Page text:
After a good night’s sleep and goodbyes to Chak and the monastery friends, they set out on foot early the next morning under the bright sky. They worked up body heat to ward off the cold as they followed the path up and out of the monastery to the highway and turned west away from Rahtneua. A few miles down the road, they found the newly cut road and turned south. The road passed through the forest and occasionally met up with a field or meadow that opened up so they could see the sky overhead. They followed it for the rest of the day, and when it was evening time, they came upon a village composed of structures with thatched roofs and muddy streets from the recent rains and snows. The road passed through the town and connected with the north to south highway out of Rahtneua. They saw no presence of Imperial soldiers in the village, so they decided to stop for the night. They checked into the local inn without raising any suspicion and stayed the night there.

The next morning, Camon bought two horses from a local stable, and he and Achara started to ride south along the highway.

Did the horse seller have names for them?” Achara asked as they rode along.

“I am on Appon, and you are on Soam,” Camon said.

“Appon and Soam,” she said as she patted Soam on the head. “I’m pleased to meet you.”

“Speaking to horses now?”

“Well, there’s something about it that makes them more personable.”

Camon smiled, then went back to staring down the road. They rode up and down hills, keeping a steady pace as they passed through more forest that was interrupted by farms and villages along the way. The weather was generally clear but cold. Occasionally they stopped in a town for a day or more along the way to let a snowstorm blow through. But they kept to the road, riding as long as they could through each day.

It was late one afternoon and overcast when they came to a city where the road crossed the Great River, Camon announced, “Krunglek. It’s smaller than Rahtneua, but it’s probably the economic hub of the North. Trade comes through here from the South.”

“Are there Inquisitors here?” Achara asked.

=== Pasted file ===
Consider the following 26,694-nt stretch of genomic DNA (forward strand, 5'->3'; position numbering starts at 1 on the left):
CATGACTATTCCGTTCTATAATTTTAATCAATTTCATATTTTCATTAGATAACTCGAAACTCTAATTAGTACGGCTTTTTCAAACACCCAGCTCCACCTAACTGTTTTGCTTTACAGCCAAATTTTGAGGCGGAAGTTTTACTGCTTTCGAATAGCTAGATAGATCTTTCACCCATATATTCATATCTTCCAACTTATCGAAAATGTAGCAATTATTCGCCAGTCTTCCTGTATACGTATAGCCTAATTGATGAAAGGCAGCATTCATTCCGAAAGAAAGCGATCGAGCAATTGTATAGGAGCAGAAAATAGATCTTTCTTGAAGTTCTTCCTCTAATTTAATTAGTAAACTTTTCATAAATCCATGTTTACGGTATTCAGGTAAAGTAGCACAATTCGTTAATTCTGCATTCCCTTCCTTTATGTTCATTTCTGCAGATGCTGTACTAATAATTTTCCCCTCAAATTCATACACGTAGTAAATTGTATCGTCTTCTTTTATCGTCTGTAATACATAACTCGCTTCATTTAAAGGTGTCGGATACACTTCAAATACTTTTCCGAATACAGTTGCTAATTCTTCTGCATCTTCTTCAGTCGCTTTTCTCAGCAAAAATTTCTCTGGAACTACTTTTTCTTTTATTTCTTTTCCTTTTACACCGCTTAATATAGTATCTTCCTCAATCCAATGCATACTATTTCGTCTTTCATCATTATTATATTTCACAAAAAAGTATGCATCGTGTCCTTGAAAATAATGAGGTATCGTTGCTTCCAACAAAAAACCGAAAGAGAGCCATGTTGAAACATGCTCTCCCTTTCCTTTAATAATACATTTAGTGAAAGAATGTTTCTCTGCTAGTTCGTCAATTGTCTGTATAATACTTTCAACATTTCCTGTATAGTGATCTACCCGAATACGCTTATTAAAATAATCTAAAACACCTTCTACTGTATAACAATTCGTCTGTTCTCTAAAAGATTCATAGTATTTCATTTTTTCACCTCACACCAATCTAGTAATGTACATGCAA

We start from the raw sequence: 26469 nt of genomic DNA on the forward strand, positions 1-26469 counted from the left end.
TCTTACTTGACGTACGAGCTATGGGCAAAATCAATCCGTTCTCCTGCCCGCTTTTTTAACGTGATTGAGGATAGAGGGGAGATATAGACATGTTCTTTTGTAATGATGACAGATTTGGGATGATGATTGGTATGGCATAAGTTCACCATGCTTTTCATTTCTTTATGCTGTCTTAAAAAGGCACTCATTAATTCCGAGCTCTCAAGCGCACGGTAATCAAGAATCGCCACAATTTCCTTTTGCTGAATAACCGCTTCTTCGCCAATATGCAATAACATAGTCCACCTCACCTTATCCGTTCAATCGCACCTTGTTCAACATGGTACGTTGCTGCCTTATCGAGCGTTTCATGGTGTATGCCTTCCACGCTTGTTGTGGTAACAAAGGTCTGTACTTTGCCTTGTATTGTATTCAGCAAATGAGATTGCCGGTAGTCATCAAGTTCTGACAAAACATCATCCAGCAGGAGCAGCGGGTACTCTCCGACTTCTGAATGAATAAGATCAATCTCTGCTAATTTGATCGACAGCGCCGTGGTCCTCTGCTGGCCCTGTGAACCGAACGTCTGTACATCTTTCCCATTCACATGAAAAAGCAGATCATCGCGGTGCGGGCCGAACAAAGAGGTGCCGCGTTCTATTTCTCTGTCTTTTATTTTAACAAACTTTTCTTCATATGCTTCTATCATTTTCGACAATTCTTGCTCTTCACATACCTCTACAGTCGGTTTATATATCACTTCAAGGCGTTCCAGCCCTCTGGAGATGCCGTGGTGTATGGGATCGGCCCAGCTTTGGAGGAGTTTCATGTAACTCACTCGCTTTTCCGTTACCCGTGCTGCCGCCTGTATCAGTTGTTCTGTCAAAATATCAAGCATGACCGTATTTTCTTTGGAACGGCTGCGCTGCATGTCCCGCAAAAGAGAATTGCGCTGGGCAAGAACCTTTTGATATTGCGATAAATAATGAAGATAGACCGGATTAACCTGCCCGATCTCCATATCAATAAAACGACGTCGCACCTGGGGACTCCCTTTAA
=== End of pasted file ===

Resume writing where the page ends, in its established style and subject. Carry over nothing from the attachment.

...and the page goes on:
“Maybe a few, but I doubt we have to worry about them. The Church’s presence here is limited.”

“That’s good to hear.”

They rode into the city seated in a valley between two hills that formed the river’s western and eastern banks. They passed many of the buildings that sprawled outwards from the city center outside the walls, then through the wall, which was much smaller than the one that surrounded Rahtneua. Everything was built from gray stones hewn from large deposits visible in the form of outcroppings along the way.

Camon and Achara rode into the city down one of the main avenues that passed by the central fortification and then to a wide bridge that crossed the river to the other side. Before reaching the bridge, though, they turned south down a road marked with an arrow pointing south that read, “Emporer’s Way.” It followed the river south towards Rhatclang and was much busier than other roads they had encountered in the Empire. It was much broader and well-worn.

“Looks like we might be getting some more snow tonight,” Camon observed. “We should probably find a place to get comfortable for the next few days as the storm passes.”

Achara was in a daze and didn’t hear Camon at first, but then shook her head, “Oh, yes, a place to stay. Snow. Yeah, that’s a good idea.”

Alongside the river, they found an inn with a cozy stable and checked in for the night. Just as they did, the snow began to fall. Camon found a comfortable chair in the inn and settled in, watching the snow drift down outside. He was glad that he was not out traveling in it for once.